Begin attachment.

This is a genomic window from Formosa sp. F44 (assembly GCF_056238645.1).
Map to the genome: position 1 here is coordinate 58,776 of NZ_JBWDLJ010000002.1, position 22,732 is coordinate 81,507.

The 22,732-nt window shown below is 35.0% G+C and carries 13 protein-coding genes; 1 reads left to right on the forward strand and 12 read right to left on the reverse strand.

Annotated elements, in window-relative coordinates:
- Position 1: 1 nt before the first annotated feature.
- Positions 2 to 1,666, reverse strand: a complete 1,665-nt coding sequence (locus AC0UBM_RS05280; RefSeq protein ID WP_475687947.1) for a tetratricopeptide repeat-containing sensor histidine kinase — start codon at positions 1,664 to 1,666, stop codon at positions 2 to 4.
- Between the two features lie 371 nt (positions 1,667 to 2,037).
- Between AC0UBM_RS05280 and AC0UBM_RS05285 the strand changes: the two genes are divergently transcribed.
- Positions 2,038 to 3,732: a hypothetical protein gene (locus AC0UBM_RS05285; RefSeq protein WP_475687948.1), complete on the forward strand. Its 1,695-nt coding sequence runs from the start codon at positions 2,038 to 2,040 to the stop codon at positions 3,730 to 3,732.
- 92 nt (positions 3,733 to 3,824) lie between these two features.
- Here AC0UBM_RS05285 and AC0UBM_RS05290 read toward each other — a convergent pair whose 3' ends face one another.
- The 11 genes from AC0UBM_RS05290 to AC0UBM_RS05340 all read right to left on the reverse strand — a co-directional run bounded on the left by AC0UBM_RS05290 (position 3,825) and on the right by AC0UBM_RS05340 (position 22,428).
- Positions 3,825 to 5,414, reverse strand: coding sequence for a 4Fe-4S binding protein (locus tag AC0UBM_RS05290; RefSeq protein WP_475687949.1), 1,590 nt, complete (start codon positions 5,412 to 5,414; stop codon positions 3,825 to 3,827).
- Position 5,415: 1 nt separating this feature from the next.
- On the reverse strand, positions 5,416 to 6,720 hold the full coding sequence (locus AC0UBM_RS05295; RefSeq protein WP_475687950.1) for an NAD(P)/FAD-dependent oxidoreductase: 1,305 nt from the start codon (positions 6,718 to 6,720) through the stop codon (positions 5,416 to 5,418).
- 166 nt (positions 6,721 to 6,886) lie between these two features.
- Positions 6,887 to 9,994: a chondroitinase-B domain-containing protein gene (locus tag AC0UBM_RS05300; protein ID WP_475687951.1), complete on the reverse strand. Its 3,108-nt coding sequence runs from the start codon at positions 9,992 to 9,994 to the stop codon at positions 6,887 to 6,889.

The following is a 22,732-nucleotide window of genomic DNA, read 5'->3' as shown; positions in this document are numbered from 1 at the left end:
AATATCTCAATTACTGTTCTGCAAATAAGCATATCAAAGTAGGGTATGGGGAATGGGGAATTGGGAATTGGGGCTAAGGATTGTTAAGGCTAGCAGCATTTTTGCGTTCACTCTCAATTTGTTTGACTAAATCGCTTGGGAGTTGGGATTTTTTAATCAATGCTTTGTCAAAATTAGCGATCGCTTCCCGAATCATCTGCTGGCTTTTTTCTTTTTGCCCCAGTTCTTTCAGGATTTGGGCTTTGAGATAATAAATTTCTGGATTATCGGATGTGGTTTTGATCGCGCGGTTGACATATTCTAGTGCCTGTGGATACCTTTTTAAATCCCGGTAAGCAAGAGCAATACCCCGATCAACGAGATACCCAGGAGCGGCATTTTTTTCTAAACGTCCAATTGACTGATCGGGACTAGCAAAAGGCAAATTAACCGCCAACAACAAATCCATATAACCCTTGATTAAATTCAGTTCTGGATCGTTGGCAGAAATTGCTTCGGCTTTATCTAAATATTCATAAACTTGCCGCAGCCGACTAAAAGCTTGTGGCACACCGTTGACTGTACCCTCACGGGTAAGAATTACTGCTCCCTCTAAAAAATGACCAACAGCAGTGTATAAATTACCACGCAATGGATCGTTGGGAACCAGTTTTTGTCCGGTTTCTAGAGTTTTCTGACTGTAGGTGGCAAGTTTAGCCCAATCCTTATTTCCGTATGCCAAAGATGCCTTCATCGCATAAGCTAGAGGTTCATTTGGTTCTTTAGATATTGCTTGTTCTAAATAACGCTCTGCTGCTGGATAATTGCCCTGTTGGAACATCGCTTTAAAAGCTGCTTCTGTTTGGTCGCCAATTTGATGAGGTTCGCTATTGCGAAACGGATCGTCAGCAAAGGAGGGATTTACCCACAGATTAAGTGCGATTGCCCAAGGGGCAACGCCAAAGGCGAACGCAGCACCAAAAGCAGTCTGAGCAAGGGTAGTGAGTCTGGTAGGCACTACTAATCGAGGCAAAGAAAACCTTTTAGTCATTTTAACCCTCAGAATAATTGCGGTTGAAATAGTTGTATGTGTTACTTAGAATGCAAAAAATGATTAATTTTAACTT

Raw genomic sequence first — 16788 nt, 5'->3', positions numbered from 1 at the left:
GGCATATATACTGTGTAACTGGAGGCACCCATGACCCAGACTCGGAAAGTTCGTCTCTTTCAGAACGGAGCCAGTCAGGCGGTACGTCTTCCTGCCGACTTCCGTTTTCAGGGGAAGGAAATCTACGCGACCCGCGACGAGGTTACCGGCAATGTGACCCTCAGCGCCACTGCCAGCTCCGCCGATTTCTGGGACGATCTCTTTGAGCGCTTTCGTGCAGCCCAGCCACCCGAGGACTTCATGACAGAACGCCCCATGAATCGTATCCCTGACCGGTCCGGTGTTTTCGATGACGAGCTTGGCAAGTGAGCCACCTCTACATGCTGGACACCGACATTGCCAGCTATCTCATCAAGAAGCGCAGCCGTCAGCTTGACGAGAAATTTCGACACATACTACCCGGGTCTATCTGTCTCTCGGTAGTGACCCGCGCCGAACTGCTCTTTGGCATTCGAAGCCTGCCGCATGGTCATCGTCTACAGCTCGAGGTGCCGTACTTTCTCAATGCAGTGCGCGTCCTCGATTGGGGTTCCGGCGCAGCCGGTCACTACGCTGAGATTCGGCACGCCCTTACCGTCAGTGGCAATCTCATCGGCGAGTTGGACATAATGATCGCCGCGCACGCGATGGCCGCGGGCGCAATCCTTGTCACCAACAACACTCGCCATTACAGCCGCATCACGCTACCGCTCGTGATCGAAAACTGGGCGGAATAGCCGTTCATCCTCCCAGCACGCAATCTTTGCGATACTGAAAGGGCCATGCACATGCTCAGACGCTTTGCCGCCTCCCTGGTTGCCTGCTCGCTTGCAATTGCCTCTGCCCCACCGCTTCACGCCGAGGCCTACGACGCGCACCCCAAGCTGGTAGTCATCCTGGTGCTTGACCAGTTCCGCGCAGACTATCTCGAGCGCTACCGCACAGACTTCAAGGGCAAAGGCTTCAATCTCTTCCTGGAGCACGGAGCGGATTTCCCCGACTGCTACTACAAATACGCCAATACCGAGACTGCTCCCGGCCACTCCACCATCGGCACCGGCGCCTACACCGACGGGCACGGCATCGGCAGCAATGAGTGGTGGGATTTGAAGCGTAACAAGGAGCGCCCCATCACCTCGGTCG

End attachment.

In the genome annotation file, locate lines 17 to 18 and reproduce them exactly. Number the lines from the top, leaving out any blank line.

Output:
- Positions 6,887 to 9,994: a chondroitinase-B domain-containing protein gene (locus tag AC0UBM_RS05300; protein ID WP_475687951.1), complete on the reverse strand. Its 3,108-nt coding sequence runs from the start codon at positions 9,992 to 9,994 to the stop codon at positions 6,887 to 6,889.

The following is a 22,732-nucleotide window of genomic DNA, read 5'->3' as shown; positions in this document are numbered from 1 at the left end: